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'Millions More' March Planned for Weekend


This is MORNING EDITION from NPR News.

I'm Steve Inskeep in Washington, where organizers are preparing for a weekend event on the National Mall called the Millions More Movement. It's a daylong rally on Saturday, and it commemorates the 10th anniversary of the Million Man March. On October 16th, 1995, hundreds of thousands of black men gathered here, and they pledged to work to improve their communities, increase their political activism and support their families. Some of those same issues remain on the table a decade later, as NPR's Allison Keyes reports.

ALLISON KEYES reporting:

The good will, hope and determination in the audience at the 1995 march were tangible as speakers exhorted the crowd to take action.

(Soundbite of Million Man March)

Unidentified Speaker #1: Wake up, my father!

Unidentified Speaker #2: Wake up!

Unidentified Speaker #1: Get up!

Unidentified Speakers #1 and #2: (In unison) ...our fathers.

KEYES: The organizer, Nation of Islam minister Louis Farrakhan, spoke for more than two hours.

(Soundbite of Million Man March speech)

Minister LOUIS FARRAKHAN (Nation of Islam): Every one of you, my dear brothers, when you go home, here's what I want you to do. We must belong to some organization that is working for and in the interests of the uplift and the liberation of our people.

KEYES: About 870,000 people attended, according to Boston University researchers, although controversy over the crowd count continues. Following the march's theme of atonement, men pledged to improve themselves spiritually, morally, politically and economically. They vowed to help themselves, not seek assistance from others. But it's difficult to measure whether the goals set during the original march led to observable changes in the black community. Millions More Movement executive committee member Conrad Worrill, who also helped organize the 1995 march, says there's clear evidence that they did.

Mr. CONRAD WORRILL (Millions More Movement Executive Committee): It was documented that black men registered to vote in record numbers. It was documented that black men began to return to their church home in larger numbers. It was documented that black men began to adopt black children at a higher level than they had before.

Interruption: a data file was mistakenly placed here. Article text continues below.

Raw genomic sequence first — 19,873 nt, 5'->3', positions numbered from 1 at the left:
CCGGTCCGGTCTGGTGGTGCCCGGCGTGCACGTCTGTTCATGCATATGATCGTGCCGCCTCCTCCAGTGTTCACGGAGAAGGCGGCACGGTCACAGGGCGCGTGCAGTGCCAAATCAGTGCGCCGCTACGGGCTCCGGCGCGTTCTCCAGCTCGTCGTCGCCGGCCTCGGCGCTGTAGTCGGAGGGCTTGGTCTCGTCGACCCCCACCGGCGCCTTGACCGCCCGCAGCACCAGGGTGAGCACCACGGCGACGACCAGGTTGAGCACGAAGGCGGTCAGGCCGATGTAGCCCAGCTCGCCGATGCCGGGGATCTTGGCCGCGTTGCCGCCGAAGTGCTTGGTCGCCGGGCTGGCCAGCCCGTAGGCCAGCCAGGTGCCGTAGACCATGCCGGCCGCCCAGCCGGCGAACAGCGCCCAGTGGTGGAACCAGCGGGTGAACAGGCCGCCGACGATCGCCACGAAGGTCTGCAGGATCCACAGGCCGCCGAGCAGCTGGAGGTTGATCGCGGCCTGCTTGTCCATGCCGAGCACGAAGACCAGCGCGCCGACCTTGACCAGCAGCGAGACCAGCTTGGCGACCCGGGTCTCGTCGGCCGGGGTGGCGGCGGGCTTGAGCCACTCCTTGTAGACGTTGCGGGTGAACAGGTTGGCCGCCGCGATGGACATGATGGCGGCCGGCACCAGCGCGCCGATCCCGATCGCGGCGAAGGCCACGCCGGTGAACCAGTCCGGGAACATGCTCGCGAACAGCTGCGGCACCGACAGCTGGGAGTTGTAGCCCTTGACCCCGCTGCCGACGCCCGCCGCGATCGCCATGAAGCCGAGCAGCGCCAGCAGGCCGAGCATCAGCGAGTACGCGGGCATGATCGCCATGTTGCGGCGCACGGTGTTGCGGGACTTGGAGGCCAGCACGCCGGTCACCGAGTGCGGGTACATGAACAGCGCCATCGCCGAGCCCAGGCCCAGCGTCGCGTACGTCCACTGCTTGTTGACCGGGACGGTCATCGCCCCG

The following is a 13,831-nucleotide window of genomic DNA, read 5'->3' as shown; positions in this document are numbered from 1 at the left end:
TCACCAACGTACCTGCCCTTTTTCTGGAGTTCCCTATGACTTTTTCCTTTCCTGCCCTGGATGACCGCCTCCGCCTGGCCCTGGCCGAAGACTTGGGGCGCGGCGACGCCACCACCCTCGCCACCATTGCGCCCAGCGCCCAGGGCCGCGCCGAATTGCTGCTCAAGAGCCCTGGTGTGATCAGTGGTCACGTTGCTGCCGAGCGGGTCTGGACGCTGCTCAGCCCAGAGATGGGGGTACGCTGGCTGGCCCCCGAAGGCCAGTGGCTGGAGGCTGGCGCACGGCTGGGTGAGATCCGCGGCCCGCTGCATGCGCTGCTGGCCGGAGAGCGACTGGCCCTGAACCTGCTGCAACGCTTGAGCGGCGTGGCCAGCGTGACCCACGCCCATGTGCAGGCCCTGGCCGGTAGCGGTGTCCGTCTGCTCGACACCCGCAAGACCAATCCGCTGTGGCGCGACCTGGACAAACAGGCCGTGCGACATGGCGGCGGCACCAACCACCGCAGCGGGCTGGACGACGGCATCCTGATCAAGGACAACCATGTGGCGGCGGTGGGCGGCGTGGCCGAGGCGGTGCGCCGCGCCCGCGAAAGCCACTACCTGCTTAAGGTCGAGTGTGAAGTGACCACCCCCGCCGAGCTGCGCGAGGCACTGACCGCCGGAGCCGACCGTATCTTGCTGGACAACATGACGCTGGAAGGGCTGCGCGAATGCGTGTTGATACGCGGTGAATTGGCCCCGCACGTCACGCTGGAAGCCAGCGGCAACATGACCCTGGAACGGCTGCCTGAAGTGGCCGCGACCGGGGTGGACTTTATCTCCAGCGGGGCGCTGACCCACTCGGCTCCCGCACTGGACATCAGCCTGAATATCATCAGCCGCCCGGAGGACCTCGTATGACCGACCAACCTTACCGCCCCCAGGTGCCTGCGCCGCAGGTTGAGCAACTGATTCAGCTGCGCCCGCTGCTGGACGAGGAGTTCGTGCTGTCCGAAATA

KEYES: There's anecdotal and statistical evidence confirming those statements. Seiko Varner(ph), a ninth-grade English teacher from Portsmouth, Virginia, says he and many others became activists after the first march.

Mr. SEIKO VARNER (Teacher): Most of us who attended and we experienced the march--we're definitely changed people for now and forever.

KEYES: There were other changes attributed to the Million Man March. The National Association of Black Social Workers reported a deluge of 13,000 applications to adopt black children after the 1995 event. David Bositis senior political analyst at the Joint Center for Political and Economic Studies, says there was a significant increase in voter turnout among black men.

Mr. DAVID BOSITIS (Joint Center for Political and Economic Studies): In 1992, black men represented 3 percent of all voters, according to the exit polls. In 1996, following the Million Man March, black men represented 5 percent of all voters.

KEYES: Bositis says that increase has persisted since the march, but not all the statistics or feelings about the march are positive. Sixty-eight-year-old retired social worker Arthur Klee(ph) of Chicago went in 1995, but says he isn't going this year because the first march changed nothing.

Mr. ARTHUR KLEE (Social Worker): It was a great gathering for some guys who wanted to get together and say that they were there and shake hands, you know, and socialize. But that was it.

KEYES: There are other signs of discouragement. The number of African-American men in state and federal prison nationwide jumped from about 511,000 in 1995 to nearly 587,000 in 2002. Advocacy groups like the Sentencing Project blame the increase on harsher sentencing practices and racially skewed prosecution and drug cases. Unemployment also rose for black men. A group of black conservatives held a conference in Washington this week to suggest that another march is not the way to help the African-American community. Shelby Steele, a senior research fellow at the Hoover Institution at Stanford, was one of the panelists.

Mr. SHELBY STEELE (Hoover Institution): The problems it is trying to address in the black community are problems that can really only be addressed from the point of view of individual responsibility. Groups don't open businesses or raise children; individuals do that. And so my feeling is rather than face this reality, we continue to act as though mass movements are going to have an effect.

KEYES: Organizers of the Millions More Movement acknowledge that 10 years ago, they weren't concentrating on what would happen after the march, but this time around, executive committee member Conrad Worrill says there's a specific 10-point policy agenda dealing with issues ranging from ending substandard education and establishing a black economic development fund to demanding freedom for political prisoners and reparations for slavery. Also this rally is much more inclusive than the original march. Women are invited as partners, and despite some initial resistance, a gay activist will be among the speakers. Organizers say this gathering is the beginning of a movement that will offer action plans for what people should do when they get home. Allison Keyes, NPR News, Washington. Transcript provided by NPR, Copyright NPR.

Allison Keyes
Allison Keyes is an award-winning journalist with almost 20 years of experience in print, radio, and television. She has been reporting for NPR's national desk since October 2005. Her reports can be heard on Morning Edition, All Things Considered, and Weekend Edition Sunday.